Evidence that the Humanitarian Crisis in the Central African Republic is Terribly Overlooked

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Last week, we posited that the Central African Republic was arguably the most forgotten humanitarian emergency on the planet; or, at least it was the one with the weakest response relative to the urgency of the crisis.

The latest “situation report” from the UN’s Office for the Coordination of Humanitarian Affairs offers evidence to support this claim.

CAR is a small country with big problems. Of a population of about 4.6 million, 1.6 million are in need of some form of assistance. Nearly 400,000 people are internally displaced by violence.  According to the OCHA, measles outbreaks are reported almost everywhere in the  country, with at least 600 confirmed measles cases. According to the Health cluster, there is a cholera outbreak in 15 out of the 22 health districts.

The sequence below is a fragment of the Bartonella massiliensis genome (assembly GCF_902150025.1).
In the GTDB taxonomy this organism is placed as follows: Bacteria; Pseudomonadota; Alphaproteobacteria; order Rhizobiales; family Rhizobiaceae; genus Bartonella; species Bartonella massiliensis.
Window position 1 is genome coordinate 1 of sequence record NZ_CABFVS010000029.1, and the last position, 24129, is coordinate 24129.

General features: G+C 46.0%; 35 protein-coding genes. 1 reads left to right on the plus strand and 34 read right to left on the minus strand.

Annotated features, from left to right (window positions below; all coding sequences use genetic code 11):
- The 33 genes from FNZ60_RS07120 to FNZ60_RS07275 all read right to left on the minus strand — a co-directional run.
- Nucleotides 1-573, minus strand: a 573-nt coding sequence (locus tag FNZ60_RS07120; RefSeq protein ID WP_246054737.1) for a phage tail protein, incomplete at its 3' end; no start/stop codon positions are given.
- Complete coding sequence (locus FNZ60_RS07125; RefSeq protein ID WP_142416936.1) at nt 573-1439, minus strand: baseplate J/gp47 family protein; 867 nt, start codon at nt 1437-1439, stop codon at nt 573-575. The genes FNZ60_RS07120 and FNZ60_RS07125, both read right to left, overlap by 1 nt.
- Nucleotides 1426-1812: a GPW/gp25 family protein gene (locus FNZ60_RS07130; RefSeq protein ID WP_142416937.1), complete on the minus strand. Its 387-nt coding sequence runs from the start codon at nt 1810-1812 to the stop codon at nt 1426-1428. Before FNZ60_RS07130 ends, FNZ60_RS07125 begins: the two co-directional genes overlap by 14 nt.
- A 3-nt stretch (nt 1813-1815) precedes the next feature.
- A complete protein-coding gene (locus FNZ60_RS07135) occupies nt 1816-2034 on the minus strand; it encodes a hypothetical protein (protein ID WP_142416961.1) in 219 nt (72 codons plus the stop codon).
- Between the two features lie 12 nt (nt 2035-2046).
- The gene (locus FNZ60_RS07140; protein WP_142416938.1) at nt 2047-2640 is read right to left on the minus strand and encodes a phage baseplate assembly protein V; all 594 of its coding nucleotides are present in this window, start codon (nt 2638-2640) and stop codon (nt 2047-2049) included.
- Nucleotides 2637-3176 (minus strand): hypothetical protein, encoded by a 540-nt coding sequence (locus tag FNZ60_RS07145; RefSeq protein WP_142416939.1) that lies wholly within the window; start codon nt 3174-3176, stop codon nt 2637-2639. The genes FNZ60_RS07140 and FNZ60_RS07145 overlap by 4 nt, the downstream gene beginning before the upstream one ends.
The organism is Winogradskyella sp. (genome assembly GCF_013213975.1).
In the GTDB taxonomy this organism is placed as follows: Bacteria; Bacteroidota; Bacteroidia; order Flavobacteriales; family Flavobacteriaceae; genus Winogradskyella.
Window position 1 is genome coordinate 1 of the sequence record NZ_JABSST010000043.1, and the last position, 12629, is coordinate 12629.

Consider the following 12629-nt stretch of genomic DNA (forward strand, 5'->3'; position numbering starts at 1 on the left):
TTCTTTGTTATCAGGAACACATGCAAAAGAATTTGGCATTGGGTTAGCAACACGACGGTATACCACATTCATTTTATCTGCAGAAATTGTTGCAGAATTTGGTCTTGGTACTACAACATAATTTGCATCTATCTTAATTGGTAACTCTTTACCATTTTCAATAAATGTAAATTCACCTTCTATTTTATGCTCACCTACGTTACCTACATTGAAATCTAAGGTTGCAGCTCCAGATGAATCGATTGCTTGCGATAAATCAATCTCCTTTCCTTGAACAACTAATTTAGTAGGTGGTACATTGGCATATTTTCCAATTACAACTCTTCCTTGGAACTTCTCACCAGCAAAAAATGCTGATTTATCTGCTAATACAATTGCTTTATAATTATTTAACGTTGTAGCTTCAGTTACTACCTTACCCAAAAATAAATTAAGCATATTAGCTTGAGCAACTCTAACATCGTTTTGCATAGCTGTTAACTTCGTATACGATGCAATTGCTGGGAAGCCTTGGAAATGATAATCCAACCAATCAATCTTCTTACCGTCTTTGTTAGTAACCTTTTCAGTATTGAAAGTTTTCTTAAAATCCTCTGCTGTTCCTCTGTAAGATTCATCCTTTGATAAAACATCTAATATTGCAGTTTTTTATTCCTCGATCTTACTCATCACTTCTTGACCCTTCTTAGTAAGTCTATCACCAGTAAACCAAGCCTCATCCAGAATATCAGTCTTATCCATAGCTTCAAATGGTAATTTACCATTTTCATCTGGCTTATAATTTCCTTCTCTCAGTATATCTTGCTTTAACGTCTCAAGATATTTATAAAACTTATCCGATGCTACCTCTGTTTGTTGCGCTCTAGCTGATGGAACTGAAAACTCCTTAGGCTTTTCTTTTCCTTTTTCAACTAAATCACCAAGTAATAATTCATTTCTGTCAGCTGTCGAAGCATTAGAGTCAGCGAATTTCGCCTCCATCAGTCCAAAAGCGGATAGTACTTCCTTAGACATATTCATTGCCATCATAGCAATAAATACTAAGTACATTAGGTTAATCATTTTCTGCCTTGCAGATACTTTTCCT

But, despite these massive challenges, the latest report from OCHA says that of a $195 million request from humanitarian agencies to deal with these challenges, only 40% has been received. That means shortages of medicines, latrines, and everything else you can imagine would be necessary to respond to an emergency.

The CAR is landlocked country in the middle of Africa, one of the poorest in the world and strategically insignificant to the world’s great powers. But those facts should not deter donors from stepping up and doing what they can to help provide for the basic needs of people caught in conflict.

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